Ryan Bingham is also a motivational speaker.  He brings a backpack to the podium, an object lesson too vivid to ignore:  the more you put in, things and people the same, the heavier it’ll get, the more bogged down you’ll be.  His warning to his audience: ‘The slower we move, the faster we die.’  He’s the guru of non-committal living.

Goerge Clooney is perfectly cast as Ryan Bingham.  His suave, urbane sophistication is tailor-made for the role. Add in the nonchalant nuances, no wonder his performance earns him a nom for the Golden Globe.

But just when Ryan is performing so well with his air ballet — even his carry-on-suitcase-packing manuevers look sleek and stylish, thanks to some fascinating series of shots — Ryan gets notification that he’ll soon be grounded. Thanks to newly hired, Cornell grad Natalie Keener (Anna Kendrick), who has developed a video conferencing system for the company, Ryan can now do his job without leaving his office.

To phase in, Ryan is to bring Natalie along to familiarize her with his job.  It’s most amusing to watch the foil between the experienced and the naive, the callous and the tender.  At the same time, the plot thickens as Ryan meets another frequent flyer, Alex Goran (Vera Farmiga), in a hotel lounge.  Meeting Alex, who seems to share his airborne lifestyle, Ryan’s outlook on life soon faces a major turnaround.

As the film unfolds, you’ll find the title ‘Up In the Air’ not so much refers to the obvious: air travel, but a more metaphorical meaning.  It points to the existential limbo in which we sometimes find ourselves, always moving but never arriving, constantly twirling in the transitory, never coming to a rest.

Further, the film deftly deals with the questions most relevant to us all:  Is the rootless and ungrounded life worth living?  Does the ‘airborne’ phenomenon define the modern man/woman? What makes life meaningful after all?

The dramedy explores these issues without being didactic.  You’d be gratified to see Ryan’s awakening, and empathize with his situation as his path twists and turns.  With its slick editing, catchy music, witty dialogues, and great acting, the movie offers some worthwhile and enjoyable entertainment.

Up In The Air is nominated for 6 Golden Globes: Best Picture, Best Director, Best Actor, Best Supporting Actress (both, Farmiga against Kendrick), and Best screenplay.  I think this will be a strong contender comes January 17th, and will likely soar to the Oscars.

As to which O. Henry story particularly stood out in my mind as I was watching the movie? Without giving out any spoilers, let me just say: when we know we need to change, let’s just hope that we’d get the chance to do so.

~ ~ ~ Ripples

The Oscar Results 2008

Kodak Theater L.A.

CLICK HERE for Oscar Results 2010

CLICK HERE for the 2009 Oscar Results.

Well I didn’t get to see my favorites winning an Oscar, as expected. But it was exciting seeing them walk down the red carpet and seated in the Kodak Theatre as nominees. For a full list of Oscar winners, you can go to the official Oscars website.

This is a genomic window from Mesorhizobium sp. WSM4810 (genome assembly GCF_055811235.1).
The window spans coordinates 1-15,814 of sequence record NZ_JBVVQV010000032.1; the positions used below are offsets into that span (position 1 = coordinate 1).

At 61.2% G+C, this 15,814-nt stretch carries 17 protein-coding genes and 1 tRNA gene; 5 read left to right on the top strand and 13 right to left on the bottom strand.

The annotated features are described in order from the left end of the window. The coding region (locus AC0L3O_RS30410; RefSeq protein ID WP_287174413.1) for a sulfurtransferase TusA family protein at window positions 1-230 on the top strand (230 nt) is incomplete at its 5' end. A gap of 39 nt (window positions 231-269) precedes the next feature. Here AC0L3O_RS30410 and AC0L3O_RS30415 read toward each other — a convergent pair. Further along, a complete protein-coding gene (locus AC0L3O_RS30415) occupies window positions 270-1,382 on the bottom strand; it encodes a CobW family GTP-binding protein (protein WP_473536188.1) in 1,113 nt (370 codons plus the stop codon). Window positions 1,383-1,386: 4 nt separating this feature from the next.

I’m glad to see Juno’s Diablo Cody getting the Best Original Screenplay, and Atonement receiving a nod for Best Original Score. As predicated by many, this year’s Oscars belong to those that portray the killer instinct, with No Country for Old Men grabbing the major ones: Best Picture, Best Director(s), Best Supporting Actor, and Best Adapted Screenplay. Daniel Day-Lewis winning the Best Actor Oscar for There Will Be Blood. The Bourne Ultimatum getting three golds, that’s a little surprise.

I’ve enjoyed the E Talk pre-Oscar show with Ben Mulroney interviewing stars on the red carpet. I just love 65 year-old Julie Christie’s answer to the question about the age disparity in her friendship with Sarah Polley, the 29 year old director of Away From Her: “She’s the old one, I’m the juvenile.” The lady sure has some wit.

What impress me most are the credits and tributes many of these Hollywood celebrities give to their mother and father for their achievement. My admiration goes out to them for that. Here are a few that I’m really fond of:

  • It’s heart-warming to see Javier Bardem honoring his mother and thanking her in Spanish during his acceptance speech.
  • Another one is Daniel Day-Lewis, acknowledging his grandfather, father, and his sons. How sweet is that?
  • While still on the red carpet, Jason Reitman, director of Juno, gives the ultimate credit to his mom and dad, acknowledging that everything he is today he owes it to his parents, and getting a kiss from dad Ivan Reitman for that.
  • And Diablo Cody, screenwriter for Juno, thanking her parents for accepting her the way she is…

These are just some examples I remember, and I’ll remember them for a while.